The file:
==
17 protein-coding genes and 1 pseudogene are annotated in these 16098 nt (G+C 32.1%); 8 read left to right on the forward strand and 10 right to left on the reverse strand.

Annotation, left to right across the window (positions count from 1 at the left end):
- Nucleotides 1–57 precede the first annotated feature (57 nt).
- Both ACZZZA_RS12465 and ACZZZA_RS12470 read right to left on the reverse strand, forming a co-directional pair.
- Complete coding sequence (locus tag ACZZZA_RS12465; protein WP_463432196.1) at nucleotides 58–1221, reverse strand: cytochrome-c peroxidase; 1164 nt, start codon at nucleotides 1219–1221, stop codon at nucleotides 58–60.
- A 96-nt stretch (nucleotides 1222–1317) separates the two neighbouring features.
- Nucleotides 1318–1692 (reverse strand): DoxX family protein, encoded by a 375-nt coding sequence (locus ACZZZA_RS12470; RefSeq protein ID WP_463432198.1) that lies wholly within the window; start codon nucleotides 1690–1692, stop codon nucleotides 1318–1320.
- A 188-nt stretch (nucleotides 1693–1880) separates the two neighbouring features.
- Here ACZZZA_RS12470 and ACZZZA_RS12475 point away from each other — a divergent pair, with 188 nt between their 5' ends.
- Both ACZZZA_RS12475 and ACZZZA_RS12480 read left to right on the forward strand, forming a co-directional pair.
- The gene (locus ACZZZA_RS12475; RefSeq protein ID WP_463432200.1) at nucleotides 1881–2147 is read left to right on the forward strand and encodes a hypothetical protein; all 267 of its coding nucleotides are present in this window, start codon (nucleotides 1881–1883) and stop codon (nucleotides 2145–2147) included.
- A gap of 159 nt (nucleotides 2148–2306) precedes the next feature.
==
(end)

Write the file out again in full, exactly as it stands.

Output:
17 protein-coding genes and 1 pseudogene are annotated in these 16098 nt (G+C 32.1%); 8 read left to right on the forward strand and 10 right to left on the reverse strand.

Annotation, left to right across the window (positions count from 1 at the left end):
- Nucleotides 1–57 precede the first annotated feature (57 nt).
- Both ACZZZA_RS12465 and ACZZZA_RS12470 read right to left on the reverse strand, forming a co-directional pair.
- Complete coding sequence (locus tag ACZZZA_RS12465; protein WP_463432196.1) at nucleotides 58–1221, reverse strand: cytochrome-c peroxidase; 1164 nt, start codon at nucleotides 1219–1221, stop codon at nucleotides 58–60.
- A 96-nt stretch (nucleotides 1222–1317) separates the two neighbouring features.
- Nucleotides 1318–1692 (reverse strand): DoxX family protein, encoded by a 375-nt coding sequence (locus ACZZZA_RS12470; RefSeq protein ID WP_463432198.1) that lies wholly within the window; start codon nucleotides 1690–1692, stop codon nucleotides 1318–1320.
- A 188-nt stretch (nucleotides 1693–1880) separates the two neighbouring features.
- Here ACZZZA_RS12470 and ACZZZA_RS12475 point away from each other — a divergent pair, with 188 nt between their 5' ends.
- Both ACZZZA_RS12475 and ACZZZA_RS12480 read left to right on the forward strand, forming a co-directional pair.
- The gene (locus ACZZZA_RS12475; RefSeq protein ID WP_463432200.1) at nucleotides 1881–2147 is read left to right on the forward strand and encodes a hypothetical protein; all 267 of its coding nucleotides are present in this window, start codon (nucleotides 1881–1883) and stop codon (nucleotides 2145–2147) included.
- A gap of 159 nt (nucleotides 2148–2306) precedes the next feature.